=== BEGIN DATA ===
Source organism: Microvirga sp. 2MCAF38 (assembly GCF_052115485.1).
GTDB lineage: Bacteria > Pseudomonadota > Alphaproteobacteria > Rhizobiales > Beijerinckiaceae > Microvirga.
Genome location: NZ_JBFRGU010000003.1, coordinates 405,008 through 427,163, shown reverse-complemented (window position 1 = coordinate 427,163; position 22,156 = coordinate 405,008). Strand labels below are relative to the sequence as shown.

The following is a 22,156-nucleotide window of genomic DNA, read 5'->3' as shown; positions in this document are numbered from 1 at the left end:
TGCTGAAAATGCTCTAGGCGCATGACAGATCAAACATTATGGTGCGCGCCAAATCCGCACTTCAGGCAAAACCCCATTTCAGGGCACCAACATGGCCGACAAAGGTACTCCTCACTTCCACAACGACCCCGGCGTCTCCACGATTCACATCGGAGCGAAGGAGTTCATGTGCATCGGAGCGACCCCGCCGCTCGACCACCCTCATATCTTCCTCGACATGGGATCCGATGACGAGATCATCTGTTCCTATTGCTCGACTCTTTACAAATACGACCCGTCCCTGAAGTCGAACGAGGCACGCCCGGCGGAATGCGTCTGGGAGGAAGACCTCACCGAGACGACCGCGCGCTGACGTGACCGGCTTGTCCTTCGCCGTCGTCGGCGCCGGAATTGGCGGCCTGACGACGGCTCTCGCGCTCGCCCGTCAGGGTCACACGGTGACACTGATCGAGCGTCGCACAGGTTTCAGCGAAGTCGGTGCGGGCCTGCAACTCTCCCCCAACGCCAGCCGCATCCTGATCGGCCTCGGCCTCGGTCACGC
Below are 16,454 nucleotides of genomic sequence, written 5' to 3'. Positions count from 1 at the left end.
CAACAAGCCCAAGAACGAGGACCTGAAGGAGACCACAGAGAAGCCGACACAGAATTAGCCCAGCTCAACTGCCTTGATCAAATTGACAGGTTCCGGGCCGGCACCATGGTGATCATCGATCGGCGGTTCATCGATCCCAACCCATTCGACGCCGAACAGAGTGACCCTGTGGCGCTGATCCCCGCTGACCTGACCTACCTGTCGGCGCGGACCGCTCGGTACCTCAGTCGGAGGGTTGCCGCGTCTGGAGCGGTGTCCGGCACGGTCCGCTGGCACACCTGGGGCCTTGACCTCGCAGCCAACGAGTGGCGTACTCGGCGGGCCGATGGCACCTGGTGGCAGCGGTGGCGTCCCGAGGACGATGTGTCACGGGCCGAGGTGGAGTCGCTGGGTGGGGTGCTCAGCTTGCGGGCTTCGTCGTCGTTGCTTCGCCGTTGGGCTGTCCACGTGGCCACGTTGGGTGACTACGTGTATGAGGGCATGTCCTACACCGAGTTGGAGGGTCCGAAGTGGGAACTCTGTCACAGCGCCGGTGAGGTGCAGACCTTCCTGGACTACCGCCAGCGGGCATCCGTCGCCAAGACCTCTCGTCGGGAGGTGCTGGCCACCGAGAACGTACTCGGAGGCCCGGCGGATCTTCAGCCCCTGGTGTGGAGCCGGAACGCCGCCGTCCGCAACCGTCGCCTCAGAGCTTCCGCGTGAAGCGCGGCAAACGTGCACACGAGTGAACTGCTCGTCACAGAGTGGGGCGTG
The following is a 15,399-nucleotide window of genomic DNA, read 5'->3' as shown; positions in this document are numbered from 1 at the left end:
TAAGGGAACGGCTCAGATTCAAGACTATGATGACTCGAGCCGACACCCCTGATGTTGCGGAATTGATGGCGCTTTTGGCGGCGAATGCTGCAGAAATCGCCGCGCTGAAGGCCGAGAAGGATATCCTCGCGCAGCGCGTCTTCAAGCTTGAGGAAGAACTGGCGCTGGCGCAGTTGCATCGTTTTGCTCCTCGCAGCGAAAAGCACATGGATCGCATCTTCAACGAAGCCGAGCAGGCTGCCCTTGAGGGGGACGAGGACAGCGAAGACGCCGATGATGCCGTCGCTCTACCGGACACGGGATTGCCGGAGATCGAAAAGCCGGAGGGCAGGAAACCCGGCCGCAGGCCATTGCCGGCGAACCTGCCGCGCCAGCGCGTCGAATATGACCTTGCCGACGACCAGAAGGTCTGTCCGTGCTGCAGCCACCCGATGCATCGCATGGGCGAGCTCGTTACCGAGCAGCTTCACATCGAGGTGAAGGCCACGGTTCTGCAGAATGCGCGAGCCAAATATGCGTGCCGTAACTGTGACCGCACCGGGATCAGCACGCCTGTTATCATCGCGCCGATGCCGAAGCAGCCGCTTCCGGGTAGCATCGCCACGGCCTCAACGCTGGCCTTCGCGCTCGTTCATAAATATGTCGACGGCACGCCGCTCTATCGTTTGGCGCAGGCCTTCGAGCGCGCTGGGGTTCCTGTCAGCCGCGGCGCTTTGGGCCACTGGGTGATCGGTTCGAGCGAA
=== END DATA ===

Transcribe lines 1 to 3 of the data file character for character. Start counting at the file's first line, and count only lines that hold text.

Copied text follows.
Source organism: Microvirga sp. 2MCAF38 (assembly GCF_052115485.1).
GTDB lineage: Bacteria > Pseudomonadota > Alphaproteobacteria > Rhizobiales > Beijerinckiaceae > Microvirga.
Genome location: NZ_JBFRGU010000003.1, coordinates 405,008 through 427,163, shown reverse-complemented (window position 1 = coordinate 427,163; position 22,156 = coordinate 405,008). Strand labels below are relative to the sequence as shown.